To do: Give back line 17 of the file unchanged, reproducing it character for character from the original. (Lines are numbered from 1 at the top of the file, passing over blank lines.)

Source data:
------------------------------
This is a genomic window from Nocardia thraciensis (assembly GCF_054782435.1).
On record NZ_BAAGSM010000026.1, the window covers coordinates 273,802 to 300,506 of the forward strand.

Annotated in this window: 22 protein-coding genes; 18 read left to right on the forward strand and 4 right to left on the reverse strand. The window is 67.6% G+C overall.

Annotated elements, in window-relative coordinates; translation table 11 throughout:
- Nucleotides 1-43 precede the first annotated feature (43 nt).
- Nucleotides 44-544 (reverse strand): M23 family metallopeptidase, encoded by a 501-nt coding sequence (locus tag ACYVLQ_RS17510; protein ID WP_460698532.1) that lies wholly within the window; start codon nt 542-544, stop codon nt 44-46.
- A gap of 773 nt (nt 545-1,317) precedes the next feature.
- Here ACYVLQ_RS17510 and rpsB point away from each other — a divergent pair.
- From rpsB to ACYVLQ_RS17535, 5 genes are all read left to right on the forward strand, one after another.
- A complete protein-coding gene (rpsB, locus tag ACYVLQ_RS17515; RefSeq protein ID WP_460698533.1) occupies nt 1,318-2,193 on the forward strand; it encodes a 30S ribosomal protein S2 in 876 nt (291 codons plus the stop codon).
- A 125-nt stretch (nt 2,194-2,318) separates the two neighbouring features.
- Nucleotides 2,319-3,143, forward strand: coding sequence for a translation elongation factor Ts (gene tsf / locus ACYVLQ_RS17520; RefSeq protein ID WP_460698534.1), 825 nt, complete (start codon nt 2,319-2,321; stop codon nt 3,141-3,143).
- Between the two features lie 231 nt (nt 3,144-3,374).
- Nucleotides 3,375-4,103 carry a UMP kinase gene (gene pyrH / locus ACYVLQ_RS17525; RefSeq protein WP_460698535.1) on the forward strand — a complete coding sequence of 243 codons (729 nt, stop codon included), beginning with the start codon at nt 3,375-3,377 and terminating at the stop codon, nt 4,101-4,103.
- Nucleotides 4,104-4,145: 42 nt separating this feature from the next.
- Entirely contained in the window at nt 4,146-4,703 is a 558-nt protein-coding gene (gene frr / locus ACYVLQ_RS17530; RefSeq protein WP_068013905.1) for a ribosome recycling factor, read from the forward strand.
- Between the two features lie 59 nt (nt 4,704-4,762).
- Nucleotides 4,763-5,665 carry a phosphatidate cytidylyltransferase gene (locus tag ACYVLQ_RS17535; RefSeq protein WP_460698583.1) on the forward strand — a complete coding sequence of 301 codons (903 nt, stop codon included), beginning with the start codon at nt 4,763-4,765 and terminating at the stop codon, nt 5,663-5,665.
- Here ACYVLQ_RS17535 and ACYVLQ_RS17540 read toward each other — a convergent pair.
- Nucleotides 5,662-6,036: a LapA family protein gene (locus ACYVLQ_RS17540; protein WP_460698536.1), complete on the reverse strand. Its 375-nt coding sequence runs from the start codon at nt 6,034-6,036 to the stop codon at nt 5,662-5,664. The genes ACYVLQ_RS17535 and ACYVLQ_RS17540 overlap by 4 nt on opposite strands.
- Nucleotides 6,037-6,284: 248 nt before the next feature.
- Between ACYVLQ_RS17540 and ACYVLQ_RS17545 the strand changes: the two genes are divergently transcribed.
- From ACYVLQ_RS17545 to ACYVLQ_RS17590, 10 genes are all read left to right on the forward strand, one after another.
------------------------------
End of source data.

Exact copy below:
- Between the two features lie 59 nt (nt 4,704-4,762).